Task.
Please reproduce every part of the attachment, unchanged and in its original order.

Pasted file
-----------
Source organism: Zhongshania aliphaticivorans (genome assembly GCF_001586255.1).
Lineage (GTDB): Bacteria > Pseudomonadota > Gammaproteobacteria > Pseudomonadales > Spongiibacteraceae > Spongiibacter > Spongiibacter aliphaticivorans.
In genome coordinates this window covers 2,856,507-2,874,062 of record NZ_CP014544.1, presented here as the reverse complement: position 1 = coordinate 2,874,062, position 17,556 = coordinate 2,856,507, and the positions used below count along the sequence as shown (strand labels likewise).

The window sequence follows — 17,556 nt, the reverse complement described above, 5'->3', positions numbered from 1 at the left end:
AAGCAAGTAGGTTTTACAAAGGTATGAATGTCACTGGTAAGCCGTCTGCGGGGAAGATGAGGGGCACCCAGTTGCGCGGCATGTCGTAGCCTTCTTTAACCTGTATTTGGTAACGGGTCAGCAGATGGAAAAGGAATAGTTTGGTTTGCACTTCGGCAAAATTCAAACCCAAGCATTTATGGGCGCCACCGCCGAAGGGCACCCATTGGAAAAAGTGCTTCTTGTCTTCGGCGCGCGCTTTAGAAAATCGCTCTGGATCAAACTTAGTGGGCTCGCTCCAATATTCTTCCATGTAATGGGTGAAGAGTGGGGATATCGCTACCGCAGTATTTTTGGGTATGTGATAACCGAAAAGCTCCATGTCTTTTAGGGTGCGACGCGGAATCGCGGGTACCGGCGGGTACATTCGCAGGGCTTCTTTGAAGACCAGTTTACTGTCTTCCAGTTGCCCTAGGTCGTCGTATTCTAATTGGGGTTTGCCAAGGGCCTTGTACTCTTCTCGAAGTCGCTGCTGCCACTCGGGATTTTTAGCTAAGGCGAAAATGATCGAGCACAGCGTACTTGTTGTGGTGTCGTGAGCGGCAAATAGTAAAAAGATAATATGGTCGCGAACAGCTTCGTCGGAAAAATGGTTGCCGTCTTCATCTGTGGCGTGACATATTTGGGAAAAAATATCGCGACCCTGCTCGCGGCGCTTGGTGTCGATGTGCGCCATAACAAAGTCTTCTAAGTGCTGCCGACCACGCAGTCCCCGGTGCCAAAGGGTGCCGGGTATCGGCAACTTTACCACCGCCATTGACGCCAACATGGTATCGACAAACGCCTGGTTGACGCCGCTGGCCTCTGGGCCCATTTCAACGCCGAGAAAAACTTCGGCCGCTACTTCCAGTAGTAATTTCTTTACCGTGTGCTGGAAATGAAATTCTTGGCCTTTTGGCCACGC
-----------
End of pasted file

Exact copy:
Source organism: Zhongshania aliphaticivorans (genome assembly GCF_001586255.1).
Lineage (GTDB): Bacteria > Pseudomonadota > Gammaproteobacteria > Pseudomonadales > Spongiibacteraceae > Spongiibacter > Spongiibacter aliphaticivorans.
In genome coordinates this window covers 2,856,507-2,874,062 of record NZ_CP014544.1, presented here as the reverse complement: position 1 = coordinate 2,874,062, position 17,556 = coordinate 2,856,507, and the positions used below count along the sequence as shown (strand labels likewise).

The window sequence follows — 17,556 nt, the reverse complement described above, 5'->3', positions numbered from 1 at the left end:
AAGCAAGTAGGTTTTACAAAGGTATGAATGTCACTGGTAAGCCGTCTGCGGGGAAGATGAGGGGCACCCAGTTGCGCGGCATGTCGTAGCCTTCTTTAACCTGTATTTGGTAACGGGTCAGCAGATGGAAAAGGAATAGTTTGGTTTGCACTTCGGCAAAATTCAAACCCAAGCATTTATGGGCGCCACCGCCGAAGGGCACCCATTGGAAAAAGTGCTTCTTGTCTTCGGCGCGCGCTTTAGAAAATCGCTCTGGATCAAACTTAGTGGGCTCGCTCCAATATTCTTCCATGTAATGGGTGAAGAGTGGGGATATCGCTACCGCAGTATTTTTGGGTATGTGATAACCGAAAAGCTCCATGTCTTTTAGGGTGCGACGCGGAATCGCGGGTACCGGCGGGTACATTCGCAGGGCTTCTTTGAAGACCAGTTTACTGTCTTCCAGTTGCCCTAGGTCGTCGTATTCTAATTGGGGTTTGCCAAGGGCCTTGTACTCTTCTCGAAGTCGCTGCTGCCACTCGGGATTTTTAGCTAAGGCGAAAATGATCGAGCACAGCGTACTTGTTGTGGTGTCGTGAGCGGCAAATAGTAAAAAGATAATATGGTCGCGAACAGCTTCGTCGGAAAAATGGTTGCCGTCTTCATCTGTGGCGTGACATATTTGGGAAAAAATATCGCGACCCTGCTCGCGGCGCTTGGTGTCGATGTGCGCCATAACAAAGTCTTCTAAGTGCTGCCGACCACGCAGTCCCCGGTGCCAAAGGGTGCCGGGTATCGGCAACTTTACCACCGCCATTGACGCCAACATGGTATCGACAAACGCCTGGTTGACGCCGCTGGCCTCTGGGCCCATTTCAACGCCGAGAAAAACTTCGGCCGCTACTTCCAGTAGTAATTTCTTTACCGTGTGCTGGAAATGAAATTCTTGGCCTTTTGGCCACGC